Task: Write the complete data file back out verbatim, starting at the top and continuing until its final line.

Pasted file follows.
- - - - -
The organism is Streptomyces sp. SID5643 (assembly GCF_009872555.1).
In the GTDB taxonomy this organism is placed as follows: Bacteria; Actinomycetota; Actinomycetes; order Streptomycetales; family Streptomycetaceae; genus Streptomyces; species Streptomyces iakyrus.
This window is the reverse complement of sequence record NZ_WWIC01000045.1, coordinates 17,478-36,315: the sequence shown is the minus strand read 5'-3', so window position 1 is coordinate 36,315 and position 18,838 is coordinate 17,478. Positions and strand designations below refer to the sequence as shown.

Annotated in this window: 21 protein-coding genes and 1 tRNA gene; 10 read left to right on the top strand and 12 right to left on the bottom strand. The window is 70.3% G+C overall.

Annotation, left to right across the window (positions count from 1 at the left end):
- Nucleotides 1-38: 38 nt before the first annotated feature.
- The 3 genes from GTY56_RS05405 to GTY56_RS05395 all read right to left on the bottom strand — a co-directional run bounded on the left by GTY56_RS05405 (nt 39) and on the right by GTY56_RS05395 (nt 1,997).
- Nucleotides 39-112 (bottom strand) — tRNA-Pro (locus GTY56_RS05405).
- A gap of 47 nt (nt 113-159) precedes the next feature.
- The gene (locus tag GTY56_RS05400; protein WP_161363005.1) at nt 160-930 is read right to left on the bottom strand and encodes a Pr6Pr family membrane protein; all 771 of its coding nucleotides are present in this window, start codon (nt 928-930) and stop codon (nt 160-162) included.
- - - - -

The organism is Streptomyces sp. SID5643 (assembly GCF_009872555.1).
In the GTDB taxonomy this organism is placed as follows: Bacteria; Actinomycetota; Actinomycetes; order Streptomycetales; family Streptomycetaceae; genus Streptomyces; species Streptomyces iakyrus.
This window is the reverse complement of sequence record NZ_WWIC01000045.1, coordinates 17,478-36,315: the sequence shown is the minus strand read 5'-3', so window position 1 is coordinate 36,315 and position 18,838 is coordinate 17,478. Positions and strand designations below refer to the sequence as shown.

Annotated in this window: 21 protein-coding genes and 1 tRNA gene; 10 read left to right on the top strand and 12 right to left on the bottom strand. The window is 70.3% G+C overall.

Annotation, left to right across the window (positions count from 1 at the left end):
- Nucleotides 1-38: 38 nt before the first annotated feature.
- The 3 genes from GTY56_RS05405 to GTY56_RS05395 all read right to left on the bottom strand — a co-directional run bounded on the left by GTY56_RS05405 (nt 39) and on the right by GTY56_RS05395 (nt 1,997).
- Nucleotides 39-112 (bottom strand) — tRNA-Pro (locus GTY56_RS05405).
- A gap of 47 nt (nt 113-159) precedes the next feature.
- The gene (locus tag GTY56_RS05400; protein WP_161363005.1) at nt 160-930 is read right to left on the bottom strand and encodes a Pr6Pr family membrane protein; all 771 of its coding nucleotides are present in this window, start codon (nt 928-930) and stop codon (nt 160-162) included.